with him at my right hand I shall not be disturbed.
R. You are my inheritance, O Lord.
You will show me the path to life,
fullness of joys in your presence,
the delights at your right hand forever.
R. You are my inheritance, O Lord.

Alleluia See Mt 11:25

R. Alleluia, alleluia.
Blessed are you, Father, Lord of heaven and earth;
you have revealed to little ones the mysteries of the Kingdom.
R. Alleluia, alleluia.

Gospel Mt 19:13-15

Children were brought to Jesus
that he might lay his hands on them and pray.
The disciples rebuked them, but Jesus said,
"Let the children come to me, and do not prevent them;
for the Kingdom of heaven belongs to such as these."
After he placed his hands on them, he went away.


- - -
Lectionary for Mass for Use in the Dioceses of the United States, second typical edition, Copyright © 2001, 1998, 1997, 1986, 1970 Confraternity of Christian Doctrine; Psalm refrain © 1968, 1981, 1997, International Committee on English in the Liturgy, Inc. All rights reserved. Neither this work nor any part of it may be reproduced, distributed, performed or displayed in any medium, including electronic or digital, without permission in writing from the copyright owner.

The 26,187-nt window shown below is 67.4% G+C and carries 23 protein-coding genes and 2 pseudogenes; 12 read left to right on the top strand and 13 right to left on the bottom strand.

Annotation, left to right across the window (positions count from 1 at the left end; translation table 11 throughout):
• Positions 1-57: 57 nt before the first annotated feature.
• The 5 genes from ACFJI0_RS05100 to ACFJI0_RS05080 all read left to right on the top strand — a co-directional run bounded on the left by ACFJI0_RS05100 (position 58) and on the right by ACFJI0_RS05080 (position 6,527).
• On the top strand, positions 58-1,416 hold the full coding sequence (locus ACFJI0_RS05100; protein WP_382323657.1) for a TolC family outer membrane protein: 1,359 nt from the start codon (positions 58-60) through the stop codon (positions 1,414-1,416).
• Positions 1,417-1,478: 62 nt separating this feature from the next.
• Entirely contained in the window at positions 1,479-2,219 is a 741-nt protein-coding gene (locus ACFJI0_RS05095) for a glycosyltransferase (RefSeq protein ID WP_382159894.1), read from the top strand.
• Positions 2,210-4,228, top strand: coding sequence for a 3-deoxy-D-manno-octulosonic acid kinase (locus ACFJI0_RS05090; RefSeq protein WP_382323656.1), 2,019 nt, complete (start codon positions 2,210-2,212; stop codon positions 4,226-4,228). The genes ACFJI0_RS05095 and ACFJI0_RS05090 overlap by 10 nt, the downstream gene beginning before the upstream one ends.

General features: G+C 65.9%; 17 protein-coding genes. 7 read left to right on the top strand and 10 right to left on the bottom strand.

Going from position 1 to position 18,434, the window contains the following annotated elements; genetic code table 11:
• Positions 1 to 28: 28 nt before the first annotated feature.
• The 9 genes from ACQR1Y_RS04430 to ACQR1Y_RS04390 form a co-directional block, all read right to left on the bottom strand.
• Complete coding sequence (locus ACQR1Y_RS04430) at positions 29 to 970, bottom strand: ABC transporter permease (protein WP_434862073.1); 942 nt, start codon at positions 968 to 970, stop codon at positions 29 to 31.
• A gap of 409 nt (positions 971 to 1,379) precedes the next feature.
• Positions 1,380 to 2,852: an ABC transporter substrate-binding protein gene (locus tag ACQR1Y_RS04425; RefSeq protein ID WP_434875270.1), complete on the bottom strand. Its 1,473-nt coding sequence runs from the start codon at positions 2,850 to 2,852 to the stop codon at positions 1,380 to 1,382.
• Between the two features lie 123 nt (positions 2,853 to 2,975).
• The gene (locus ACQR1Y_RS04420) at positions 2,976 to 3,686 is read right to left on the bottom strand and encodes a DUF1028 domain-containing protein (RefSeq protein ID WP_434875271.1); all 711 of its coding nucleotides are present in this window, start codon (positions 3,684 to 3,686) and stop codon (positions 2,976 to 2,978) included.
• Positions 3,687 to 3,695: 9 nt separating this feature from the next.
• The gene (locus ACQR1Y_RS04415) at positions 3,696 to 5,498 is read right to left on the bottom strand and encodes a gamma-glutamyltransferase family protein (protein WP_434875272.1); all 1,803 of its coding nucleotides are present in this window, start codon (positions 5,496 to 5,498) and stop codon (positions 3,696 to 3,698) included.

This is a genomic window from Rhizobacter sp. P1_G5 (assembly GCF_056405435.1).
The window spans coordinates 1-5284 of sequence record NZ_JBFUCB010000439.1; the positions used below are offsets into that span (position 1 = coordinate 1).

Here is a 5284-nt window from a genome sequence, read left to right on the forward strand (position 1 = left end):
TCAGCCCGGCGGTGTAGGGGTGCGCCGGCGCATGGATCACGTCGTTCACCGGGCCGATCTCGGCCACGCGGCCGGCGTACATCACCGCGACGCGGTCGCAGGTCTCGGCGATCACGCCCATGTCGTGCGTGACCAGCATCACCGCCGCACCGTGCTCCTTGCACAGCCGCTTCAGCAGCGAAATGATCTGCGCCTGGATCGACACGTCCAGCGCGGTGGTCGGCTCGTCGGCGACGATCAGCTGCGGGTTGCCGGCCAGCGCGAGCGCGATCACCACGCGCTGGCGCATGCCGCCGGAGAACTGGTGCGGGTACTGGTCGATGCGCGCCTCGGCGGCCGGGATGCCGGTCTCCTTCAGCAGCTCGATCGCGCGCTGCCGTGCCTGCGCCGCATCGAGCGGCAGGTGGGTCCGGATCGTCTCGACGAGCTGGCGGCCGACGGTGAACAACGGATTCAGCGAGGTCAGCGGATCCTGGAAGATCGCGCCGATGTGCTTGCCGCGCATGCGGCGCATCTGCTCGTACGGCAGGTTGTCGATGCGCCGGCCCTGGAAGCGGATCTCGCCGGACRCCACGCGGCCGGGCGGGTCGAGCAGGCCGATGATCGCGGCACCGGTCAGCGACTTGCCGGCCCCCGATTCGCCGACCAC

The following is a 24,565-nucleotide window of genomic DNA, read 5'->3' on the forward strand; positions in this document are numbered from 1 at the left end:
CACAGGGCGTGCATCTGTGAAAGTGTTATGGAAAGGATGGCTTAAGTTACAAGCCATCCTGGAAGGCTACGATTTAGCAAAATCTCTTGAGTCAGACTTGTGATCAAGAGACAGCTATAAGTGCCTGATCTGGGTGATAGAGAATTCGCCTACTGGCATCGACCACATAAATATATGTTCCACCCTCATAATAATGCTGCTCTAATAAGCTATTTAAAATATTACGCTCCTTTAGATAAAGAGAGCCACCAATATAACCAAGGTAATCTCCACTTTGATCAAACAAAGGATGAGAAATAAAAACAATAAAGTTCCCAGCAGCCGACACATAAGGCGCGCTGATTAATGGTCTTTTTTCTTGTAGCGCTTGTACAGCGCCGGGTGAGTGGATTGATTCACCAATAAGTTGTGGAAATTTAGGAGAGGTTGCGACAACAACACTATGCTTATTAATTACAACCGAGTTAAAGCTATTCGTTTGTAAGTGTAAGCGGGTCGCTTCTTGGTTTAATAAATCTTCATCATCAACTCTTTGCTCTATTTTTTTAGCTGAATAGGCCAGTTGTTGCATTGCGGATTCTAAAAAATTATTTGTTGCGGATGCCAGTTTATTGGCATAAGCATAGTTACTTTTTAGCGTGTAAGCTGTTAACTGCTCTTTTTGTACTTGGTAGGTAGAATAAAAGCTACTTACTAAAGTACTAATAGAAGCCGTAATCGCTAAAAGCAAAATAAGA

New Jersey judge temporarily blocks assisted suicide law

Metuchen, N.J., Aug 16, 2019 / 02:31 pm (CNA).- A judge in New Jersey has temporarily halted a law allowing physician assisted suicide, which had gone into effect August 1.

The law is being challenged by a physician who says that it is a violation of religious freedom protections in the U.S. Constitution and laws against suicide.

Dr. Yosef Glassman is an Orthodox Jew who says that he is opposed to facilitating suicide both due to his religious beliefs and his profession as a doctor. He also objects to the law’s stipulation that a doctor who objects to assisted suicide must refer patients to another doctor who will help them end their life.

The law’s demands on doctors, Glassman said in his lawsuit, present “not only a violation of the rights to practice medicine without breaching the fiduciary duties owing to those patients ... but also violations of their First Amendment rights under the United States Constitution to freely practice their religions in which human life is sacred and must not be taken,” the AP reported.